A Hawkish Fed and Shopping Slowdown Send Stocks Lower
Equity markets fell last week as investors digested the release of CPI, US retail sales, and the Fed’s latest rate decision. Global equities (represented by the MSCI All Country World Index) were down -2.11%, and domestic stocks (represented by the S&P 500 Index) were down -2.05%.
The US Consumer Price Index released Tuesday morning started the week on a more positive note as the data seemed to show a continued easing of inflation. CPI rose a modest 0.1% in November and 7.1% on an annual basis which is the lowest annual level since last December. Core inflation (excluding food and energy) rose 0.2% month-over-month which was slightly below expectations.
The December FOMC meeting concluded with a 0.50% rate increase which was widely expected. However, Fed Chair Powell’s speech and the Fed’s dot plot projections for the fed funds rate fueled a sell-off in equities as Fed Chair Powell reiterated that more rate hikes are likely to come and the dot plot indicating a median rate of 5.1% in 2023, higher than the 4.6% anticipated by officials from September and recent consensus estimates of 4.8-5.0%.
US retail sales for November fell 0.6% from the previous month, turning course from October’s 1.3% growth. The release indicates a disappointing Black Friday and Cyber Monday shopping season and a potential signal of curbed consumer demand.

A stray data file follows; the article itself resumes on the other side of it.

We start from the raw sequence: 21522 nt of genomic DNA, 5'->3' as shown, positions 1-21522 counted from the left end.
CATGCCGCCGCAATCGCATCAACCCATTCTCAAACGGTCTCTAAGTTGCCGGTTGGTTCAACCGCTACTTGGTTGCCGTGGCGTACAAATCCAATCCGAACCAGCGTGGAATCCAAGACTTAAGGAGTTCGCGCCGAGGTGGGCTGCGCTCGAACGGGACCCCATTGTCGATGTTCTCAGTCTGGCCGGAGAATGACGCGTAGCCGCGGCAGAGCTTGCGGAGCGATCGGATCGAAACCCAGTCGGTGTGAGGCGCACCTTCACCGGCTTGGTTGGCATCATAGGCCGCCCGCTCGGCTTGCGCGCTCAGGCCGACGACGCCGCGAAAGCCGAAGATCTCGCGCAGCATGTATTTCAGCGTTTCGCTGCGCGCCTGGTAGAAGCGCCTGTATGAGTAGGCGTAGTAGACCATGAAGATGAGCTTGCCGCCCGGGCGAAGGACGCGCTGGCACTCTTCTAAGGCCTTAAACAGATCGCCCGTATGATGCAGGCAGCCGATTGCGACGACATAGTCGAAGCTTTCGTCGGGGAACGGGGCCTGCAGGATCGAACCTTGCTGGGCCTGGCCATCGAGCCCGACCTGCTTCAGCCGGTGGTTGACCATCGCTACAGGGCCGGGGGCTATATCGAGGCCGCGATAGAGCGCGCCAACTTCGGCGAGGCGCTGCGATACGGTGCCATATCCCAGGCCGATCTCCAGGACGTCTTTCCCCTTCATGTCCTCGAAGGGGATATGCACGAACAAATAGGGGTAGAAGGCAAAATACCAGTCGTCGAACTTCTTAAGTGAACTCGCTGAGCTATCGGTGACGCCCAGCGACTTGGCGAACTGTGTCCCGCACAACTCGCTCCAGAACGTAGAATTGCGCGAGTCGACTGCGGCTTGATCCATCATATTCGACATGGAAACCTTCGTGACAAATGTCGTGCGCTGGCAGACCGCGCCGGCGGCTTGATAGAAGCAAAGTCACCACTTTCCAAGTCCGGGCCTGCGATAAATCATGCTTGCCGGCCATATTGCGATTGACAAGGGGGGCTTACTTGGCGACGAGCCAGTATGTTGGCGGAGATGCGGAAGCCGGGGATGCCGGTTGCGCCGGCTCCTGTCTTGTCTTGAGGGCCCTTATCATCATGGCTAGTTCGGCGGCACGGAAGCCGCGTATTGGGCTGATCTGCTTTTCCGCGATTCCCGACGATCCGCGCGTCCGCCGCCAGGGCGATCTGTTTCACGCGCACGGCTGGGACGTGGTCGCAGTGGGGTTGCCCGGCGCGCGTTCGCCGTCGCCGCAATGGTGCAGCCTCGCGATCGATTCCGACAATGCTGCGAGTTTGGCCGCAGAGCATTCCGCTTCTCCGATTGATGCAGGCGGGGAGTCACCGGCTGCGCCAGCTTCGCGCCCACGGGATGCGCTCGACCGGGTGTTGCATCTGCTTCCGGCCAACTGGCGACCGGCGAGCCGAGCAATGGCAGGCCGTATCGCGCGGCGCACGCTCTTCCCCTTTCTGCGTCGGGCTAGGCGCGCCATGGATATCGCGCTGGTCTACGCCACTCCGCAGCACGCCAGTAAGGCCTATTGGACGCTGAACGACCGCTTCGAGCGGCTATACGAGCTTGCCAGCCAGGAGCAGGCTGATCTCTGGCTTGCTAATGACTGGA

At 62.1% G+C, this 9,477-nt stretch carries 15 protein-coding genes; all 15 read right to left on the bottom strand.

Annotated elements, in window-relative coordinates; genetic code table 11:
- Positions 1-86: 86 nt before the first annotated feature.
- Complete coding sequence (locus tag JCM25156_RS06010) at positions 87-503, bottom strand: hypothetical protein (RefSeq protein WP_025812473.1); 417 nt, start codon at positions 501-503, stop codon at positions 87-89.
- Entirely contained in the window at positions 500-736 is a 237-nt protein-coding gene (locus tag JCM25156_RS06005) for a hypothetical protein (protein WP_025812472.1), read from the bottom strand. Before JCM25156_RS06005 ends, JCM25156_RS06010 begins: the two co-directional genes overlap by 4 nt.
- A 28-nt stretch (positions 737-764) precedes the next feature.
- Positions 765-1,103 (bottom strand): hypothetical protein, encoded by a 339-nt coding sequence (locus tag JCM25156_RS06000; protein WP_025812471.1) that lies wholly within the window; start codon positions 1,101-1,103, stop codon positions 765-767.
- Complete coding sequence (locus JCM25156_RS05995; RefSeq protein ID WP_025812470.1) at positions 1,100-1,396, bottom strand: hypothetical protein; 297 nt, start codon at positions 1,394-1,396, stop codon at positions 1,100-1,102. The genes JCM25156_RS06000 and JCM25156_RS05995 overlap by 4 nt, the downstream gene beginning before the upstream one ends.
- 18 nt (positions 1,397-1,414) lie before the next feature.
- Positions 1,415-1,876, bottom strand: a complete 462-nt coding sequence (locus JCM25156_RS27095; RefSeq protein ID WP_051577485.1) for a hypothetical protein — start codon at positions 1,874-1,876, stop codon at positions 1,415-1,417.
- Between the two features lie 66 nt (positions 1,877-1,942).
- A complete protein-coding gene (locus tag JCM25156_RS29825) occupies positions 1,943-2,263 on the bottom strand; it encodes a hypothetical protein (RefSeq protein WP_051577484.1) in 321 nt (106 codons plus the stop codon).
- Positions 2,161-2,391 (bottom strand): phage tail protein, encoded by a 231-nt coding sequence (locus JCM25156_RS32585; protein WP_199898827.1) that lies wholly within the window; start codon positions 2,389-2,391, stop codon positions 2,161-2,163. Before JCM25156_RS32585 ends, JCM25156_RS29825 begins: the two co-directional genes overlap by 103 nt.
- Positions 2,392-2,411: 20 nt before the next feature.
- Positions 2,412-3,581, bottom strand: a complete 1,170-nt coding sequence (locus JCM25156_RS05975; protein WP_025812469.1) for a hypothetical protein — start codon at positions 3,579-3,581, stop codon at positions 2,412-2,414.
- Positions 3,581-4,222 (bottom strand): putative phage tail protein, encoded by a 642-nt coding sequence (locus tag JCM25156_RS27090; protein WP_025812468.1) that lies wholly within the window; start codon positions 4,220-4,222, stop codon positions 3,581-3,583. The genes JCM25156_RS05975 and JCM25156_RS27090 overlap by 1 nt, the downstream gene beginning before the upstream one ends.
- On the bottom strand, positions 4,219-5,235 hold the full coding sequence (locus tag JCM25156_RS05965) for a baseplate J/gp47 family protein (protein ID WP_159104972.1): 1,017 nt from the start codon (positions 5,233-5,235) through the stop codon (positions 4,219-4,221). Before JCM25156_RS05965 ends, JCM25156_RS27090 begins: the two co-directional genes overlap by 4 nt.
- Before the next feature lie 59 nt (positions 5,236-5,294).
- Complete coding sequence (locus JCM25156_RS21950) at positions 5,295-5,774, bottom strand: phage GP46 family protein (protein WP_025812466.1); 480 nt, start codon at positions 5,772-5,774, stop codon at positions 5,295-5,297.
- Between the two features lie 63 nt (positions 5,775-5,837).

Key Rate Raises
The US Fed was not alone in raising their key rate as the Bank of England and the European Central Bank also raised their target rates by 0.50% last week. A similar message echoed across all their commentary that more rate hikes are likely in order to tame inflation back closer to targets.
PCE Price Index
This week another price check is in store as the Personal Consumption Expenditures (PCE) price index, the Fed’s preferred inflation gauge, will be updated. The last report showed core PCE inflation rising 5.0% on an annual basis in October, falling from the prior month’s 5.2% reading.
I’d like to leave you with the final line we’ve used since we started these commentaries back at the very height of market volatility in March 2020. Always remember that we create financial/investment plans not for the easy times, but to prepare for the tough ones.